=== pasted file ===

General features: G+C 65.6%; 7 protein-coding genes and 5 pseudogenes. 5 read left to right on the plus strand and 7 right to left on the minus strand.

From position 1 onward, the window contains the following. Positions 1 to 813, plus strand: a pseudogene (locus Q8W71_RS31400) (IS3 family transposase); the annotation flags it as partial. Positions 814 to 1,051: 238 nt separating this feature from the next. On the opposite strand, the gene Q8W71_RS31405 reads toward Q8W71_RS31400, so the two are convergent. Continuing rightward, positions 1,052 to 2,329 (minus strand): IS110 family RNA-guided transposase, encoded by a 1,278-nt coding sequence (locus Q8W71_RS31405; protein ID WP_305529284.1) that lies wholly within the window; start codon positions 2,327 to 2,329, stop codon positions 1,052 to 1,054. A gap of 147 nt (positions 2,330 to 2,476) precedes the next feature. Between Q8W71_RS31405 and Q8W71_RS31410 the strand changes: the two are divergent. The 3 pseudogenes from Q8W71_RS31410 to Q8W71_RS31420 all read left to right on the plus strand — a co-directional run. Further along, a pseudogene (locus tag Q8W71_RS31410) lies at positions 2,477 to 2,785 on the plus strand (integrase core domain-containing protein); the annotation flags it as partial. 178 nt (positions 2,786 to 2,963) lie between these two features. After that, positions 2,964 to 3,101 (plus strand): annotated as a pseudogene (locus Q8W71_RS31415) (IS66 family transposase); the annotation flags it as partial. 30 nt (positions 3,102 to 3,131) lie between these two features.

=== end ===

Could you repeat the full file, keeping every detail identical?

General features: G+C 65.6%; 7 protein-coding genes and 5 pseudogenes. 5 read left to right on the plus strand and 7 right to left on the minus strand.

From position 1 onward, the window contains the following. Positions 1 to 813, plus strand: a pseudogene (locus Q8W71_RS31400) (IS3 family transposase); the annotation flags it as partial. Positions 814 to 1,051: 238 nt separating this feature from the next. On the opposite strand, the gene Q8W71_RS31405 reads toward Q8W71_RS31400, so the two are convergent. Continuing rightward, positions 1,052 to 2,329 (minus strand): IS110 family RNA-guided transposase, encoded by a 1,278-nt coding sequence (locus Q8W71_RS31405; protein ID WP_305529284.1) that lies wholly within the window; start codon positions 2,327 to 2,329, stop codon positions 1,052 to 1,054. A gap of 147 nt (positions 2,330 to 2,476) precedes the next feature. Between Q8W71_RS31405 and Q8W71_RS31410 the strand changes: the two are divergent. The 3 pseudogenes from Q8W71_RS31410 to Q8W71_RS31420 all read left to right on the plus strand — a co-directional run. Further along, a pseudogene (locus tag Q8W71_RS31410) lies at positions 2,477 to 2,785 on the plus strand (integrase core domain-containing protein); the annotation flags it as partial. 178 nt (positions 2,786 to 2,963) lie between these two features. After that, positions 2,964 to 3,101 (plus strand): annotated as a pseudogene (locus Q8W71_RS31415) (IS66 family transposase); the annotation flags it as partial. 30 nt (positions 3,102 to 3,131) lie between these two features.